One highly plausible argument in favour of a quasi-legal system without the intervention of judicial review is that it is a much cheaper system than the involvement of national courts, from the perspective of the taxpayer. If a sport’s governing body can create an efficient legal infrastructure, then it prevents many cases from reaching national courts. Perhaps in the early origins of sport, sport’s governing bodies would be considered to be public bodies. However, the commercialisation of sport has taken it further in to the private sector.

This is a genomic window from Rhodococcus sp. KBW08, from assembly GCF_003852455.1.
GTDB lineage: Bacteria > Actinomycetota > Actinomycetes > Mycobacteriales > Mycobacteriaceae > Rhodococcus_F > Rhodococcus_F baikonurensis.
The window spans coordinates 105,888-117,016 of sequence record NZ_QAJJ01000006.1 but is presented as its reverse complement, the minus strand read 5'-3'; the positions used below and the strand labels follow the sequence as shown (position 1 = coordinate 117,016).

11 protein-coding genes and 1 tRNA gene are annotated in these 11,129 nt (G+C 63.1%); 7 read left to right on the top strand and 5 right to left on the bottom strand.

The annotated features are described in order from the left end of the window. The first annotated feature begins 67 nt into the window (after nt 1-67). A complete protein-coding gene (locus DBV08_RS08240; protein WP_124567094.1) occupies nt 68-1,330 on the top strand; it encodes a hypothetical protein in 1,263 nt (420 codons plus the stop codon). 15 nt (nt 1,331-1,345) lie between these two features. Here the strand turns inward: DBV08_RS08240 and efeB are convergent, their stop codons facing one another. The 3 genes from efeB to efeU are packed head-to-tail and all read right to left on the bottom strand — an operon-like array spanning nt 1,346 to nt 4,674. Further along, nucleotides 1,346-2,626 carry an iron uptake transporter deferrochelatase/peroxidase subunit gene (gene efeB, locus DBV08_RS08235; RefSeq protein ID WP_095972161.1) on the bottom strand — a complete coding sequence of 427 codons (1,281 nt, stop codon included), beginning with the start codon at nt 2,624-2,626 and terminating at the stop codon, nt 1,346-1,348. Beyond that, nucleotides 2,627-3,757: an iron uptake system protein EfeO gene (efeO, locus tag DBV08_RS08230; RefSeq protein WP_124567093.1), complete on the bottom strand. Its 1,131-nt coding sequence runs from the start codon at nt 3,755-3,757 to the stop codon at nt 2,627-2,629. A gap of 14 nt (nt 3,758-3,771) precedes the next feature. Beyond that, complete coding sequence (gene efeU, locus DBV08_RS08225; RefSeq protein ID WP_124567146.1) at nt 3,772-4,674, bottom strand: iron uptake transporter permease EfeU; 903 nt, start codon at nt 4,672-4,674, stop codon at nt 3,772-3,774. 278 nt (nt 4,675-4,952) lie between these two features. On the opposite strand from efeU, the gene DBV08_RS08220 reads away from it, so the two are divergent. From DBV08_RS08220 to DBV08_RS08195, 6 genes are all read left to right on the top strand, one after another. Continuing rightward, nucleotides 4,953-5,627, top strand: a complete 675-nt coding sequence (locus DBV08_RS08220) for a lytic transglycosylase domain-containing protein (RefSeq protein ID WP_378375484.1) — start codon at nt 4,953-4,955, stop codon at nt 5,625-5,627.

In conclusion, the legal status of sport’s governing bodies makes it abundantly clear that they are not subject to judicial review. Their power stems from the private contractual relationship that they have with participants and they are in no sense governmental. So long as sport’s quasi legal system can deliver natural justice, the calls for judicial review are not as prominent. This also is where the problem lies, if the legal infrastructure of a sport’s governing body (especially one that is deeply tied to public law) fails to produce decisions lawfully, then how is it held accountable? One might suggest that some sport’s governing bodies be subject to judicial review. But for now, there is no real threat of governing bodies being applicable for judicial review.